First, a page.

Peeking through the curtains at the Dikeou Pop- Up space
Artist Devon Dikeou explores the space between spaces, or to make it metaphysical, the moment between moments, and nothing illustrates those milliseconds of transition better than the stage curtain.
Who are people behind it? And who are they in front of it, when the world is watching? And how does that change in the instant they walk through?
Dikeou’s latest project is an investigation of those very specific stage accessories, and it is, as Dikeou’s work can be, obsessive and exhaustive. She’s re- creating small- scale replicas of the curtains featured on TV talk shows over the past five decades.
Dikeou has commissioned versions of the velvety, gold backdrop Ed Sullivan stood in front of, and the bejeweled, organza drapery that revealed Merv Griffin’s guests. She has a curtain sewn from the same designer fabric that co- starred with Conan O’Brien and another from the shiny, blue material featured on the first Jimmy Fallon show. She has found inspiration from the sets of Jack Parr, Johnny Carson, Jimmy Kimmel and others.
They come together into an installation at the Dikeou PopUp gallery on East Colfax Avenue, which is very much a transitional space itself.
For three decades, the retail storefront was home to Jerry’s Records, a Denver landmark that closed two years ago. The way development is booming in Denver, the building could become anything in short order; it’s a block from the Capitol and prime real estate.
But for now, it’s a roughed- out gallery and performance venue that hosts a wide variety of exhibitions and events. The space serves as a much- looser outpost for the more formal Dikeou Collection, the downtown museum where Dikeou’s family houses its contemporary art collection.
It’s not anything goes at the Pop- Up, as much as it is anything that fits organically. That includes music, thanks to the building’s history as a longtime purveyor of vinyl records. When the previous tenant departed, it left 5,000 LPs behind in the basement, a collection the Dikeou increased to 15,000 pieces, buying surplus albums from radio station KGNU.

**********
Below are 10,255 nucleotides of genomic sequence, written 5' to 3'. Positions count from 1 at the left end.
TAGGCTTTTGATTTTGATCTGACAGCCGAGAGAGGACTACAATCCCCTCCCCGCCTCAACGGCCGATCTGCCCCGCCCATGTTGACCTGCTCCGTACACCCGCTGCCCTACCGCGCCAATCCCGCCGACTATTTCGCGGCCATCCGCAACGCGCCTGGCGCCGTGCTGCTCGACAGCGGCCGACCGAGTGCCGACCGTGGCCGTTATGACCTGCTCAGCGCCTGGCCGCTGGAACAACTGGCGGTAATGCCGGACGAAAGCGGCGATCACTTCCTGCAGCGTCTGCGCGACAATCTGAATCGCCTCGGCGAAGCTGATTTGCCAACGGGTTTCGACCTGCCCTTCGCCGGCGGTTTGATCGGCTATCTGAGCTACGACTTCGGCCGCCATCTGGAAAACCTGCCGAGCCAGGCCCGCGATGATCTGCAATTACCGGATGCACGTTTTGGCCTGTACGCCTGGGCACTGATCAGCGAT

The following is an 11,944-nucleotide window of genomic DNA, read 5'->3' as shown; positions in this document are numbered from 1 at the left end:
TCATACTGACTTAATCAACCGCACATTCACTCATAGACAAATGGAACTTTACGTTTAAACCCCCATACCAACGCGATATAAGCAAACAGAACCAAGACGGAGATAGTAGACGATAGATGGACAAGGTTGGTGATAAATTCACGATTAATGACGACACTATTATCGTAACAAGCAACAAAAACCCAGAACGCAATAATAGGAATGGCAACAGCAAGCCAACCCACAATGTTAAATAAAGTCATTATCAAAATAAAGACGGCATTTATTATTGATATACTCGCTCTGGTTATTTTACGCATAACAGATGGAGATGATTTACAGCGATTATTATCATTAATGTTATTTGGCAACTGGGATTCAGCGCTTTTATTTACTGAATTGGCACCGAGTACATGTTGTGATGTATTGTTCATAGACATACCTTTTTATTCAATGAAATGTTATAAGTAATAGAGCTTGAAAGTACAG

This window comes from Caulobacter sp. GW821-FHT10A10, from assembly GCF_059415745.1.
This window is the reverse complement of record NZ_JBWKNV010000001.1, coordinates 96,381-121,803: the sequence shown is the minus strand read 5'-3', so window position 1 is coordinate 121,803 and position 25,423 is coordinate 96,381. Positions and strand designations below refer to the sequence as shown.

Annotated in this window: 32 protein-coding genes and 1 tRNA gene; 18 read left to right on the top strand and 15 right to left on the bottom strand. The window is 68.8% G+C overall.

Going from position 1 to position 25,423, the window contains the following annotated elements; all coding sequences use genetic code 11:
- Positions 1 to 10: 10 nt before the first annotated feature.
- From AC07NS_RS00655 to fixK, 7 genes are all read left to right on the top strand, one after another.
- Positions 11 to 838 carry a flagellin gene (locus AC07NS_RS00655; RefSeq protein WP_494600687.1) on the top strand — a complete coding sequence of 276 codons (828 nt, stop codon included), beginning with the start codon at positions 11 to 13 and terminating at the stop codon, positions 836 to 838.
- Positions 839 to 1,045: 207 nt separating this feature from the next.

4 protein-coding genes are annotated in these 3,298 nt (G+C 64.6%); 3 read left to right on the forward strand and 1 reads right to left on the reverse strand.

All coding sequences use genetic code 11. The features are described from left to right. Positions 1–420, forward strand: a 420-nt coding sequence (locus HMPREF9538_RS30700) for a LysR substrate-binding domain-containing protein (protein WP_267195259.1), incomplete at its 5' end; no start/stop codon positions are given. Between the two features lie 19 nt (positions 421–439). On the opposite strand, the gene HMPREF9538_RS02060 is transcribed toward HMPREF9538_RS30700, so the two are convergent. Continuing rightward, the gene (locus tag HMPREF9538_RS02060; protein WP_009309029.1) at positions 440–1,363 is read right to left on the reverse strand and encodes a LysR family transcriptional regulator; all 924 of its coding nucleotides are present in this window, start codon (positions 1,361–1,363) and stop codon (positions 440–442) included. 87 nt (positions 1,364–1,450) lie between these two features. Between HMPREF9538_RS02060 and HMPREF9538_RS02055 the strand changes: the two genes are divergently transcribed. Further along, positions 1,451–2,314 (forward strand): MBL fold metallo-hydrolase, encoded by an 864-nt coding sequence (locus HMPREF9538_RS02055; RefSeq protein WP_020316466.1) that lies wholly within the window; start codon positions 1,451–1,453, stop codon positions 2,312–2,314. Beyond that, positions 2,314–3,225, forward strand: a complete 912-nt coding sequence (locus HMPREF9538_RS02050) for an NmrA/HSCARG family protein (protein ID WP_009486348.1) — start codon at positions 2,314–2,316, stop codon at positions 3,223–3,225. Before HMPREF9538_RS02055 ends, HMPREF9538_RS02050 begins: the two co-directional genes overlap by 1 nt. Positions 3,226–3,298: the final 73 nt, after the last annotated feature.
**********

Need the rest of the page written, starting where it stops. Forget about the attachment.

So, DJs spin there a lot during public events, which include regular showcases for live jazz and literary readings. Artists use the space for purposes as diverse as one- night performance pieces
and band rehearsals. Also, there’s a family workshop on the first Saturday of every month.
And since Jerry’s Records’ refuse also included scores of films on the now- defunct laser disc format, Dikeou found a player and hosts a monthly series of films from the 1970s. The programming is curated with great imagination— and an open mind — by director Saniego Sanchez.
Still, the Pop- Up space keeps its visual art offerings serious, and challenging and connected logically to the Dikeou collection’s holdings.
The upstairs currently features work by Lizzi Bougatsos, who takes a lighthearted but cynical look at present- day society. She incorporates found objects, posters, American flags and commercial signs into pieces that live somewhere between wall- hanging and collage.
With pop- culture references to comedian Tracy Morgan and some blunt language about body parts, they’re not everyone’s cup of coffee. But they’re wry and real and offer plenty to look at.
In the basement, there are the decaying sculptures of Anicka Yi, who presents a series of wallmounted sweaters with real flower arrangements extruding from the necks. The flowers are coated in panko bread crumbs, deep fried and left to rot. She’s appealing to multiple senses here— sight, smell, taste— and offering a visceral take on the decomposition of living things.
It all leads to Dikeou’s own works, the curtains, which play out two ways.
Lining thewall of a separate room and hung edge to edge, they come together as a single, immersive object that simultaneously analyzes recent pop history and the honors the craft of sewing. There’s a lot of cinching and seaming going on, and these objects arewell- made.
But they are also separate-works — each is 10 feet square and a different color and texture so they stand alone. They resemble abstract-works on canvas, although they are “painted” with fabric, instead of actual oils or acrylics.
This kind of duality permeates the work and makes being around it a rewarding experience. The curtains are, at the same time, individual object and installation, humorous and serious, visual and tactile, high- concept and handmade. They investigate transition, but they exist in transition themselves. That may not be the intention, but that is the effect, and it’s a lot of fun.
Artist Devon Dikeou, right, and Saniego Sanchez have worked together to create the environment in the gallery. The Dikeou Pop- Up gallery is located in a former record store at 312 E. Colfax Ave. in Denver. Kathryn Scott Osler, The Denver Post
The stairway leading to the basement is spraypainted with bright colors. The Dikeou Pop- Up art space is in a former record store at 312 E. Colfax Ave. in Denver.
Saniego Sanchez moves a loud speaker into place. The gallery will host musicals as well as literary events in the space.
A nod to the former record store, there are LP covers on a portion of the ceiling in the basement.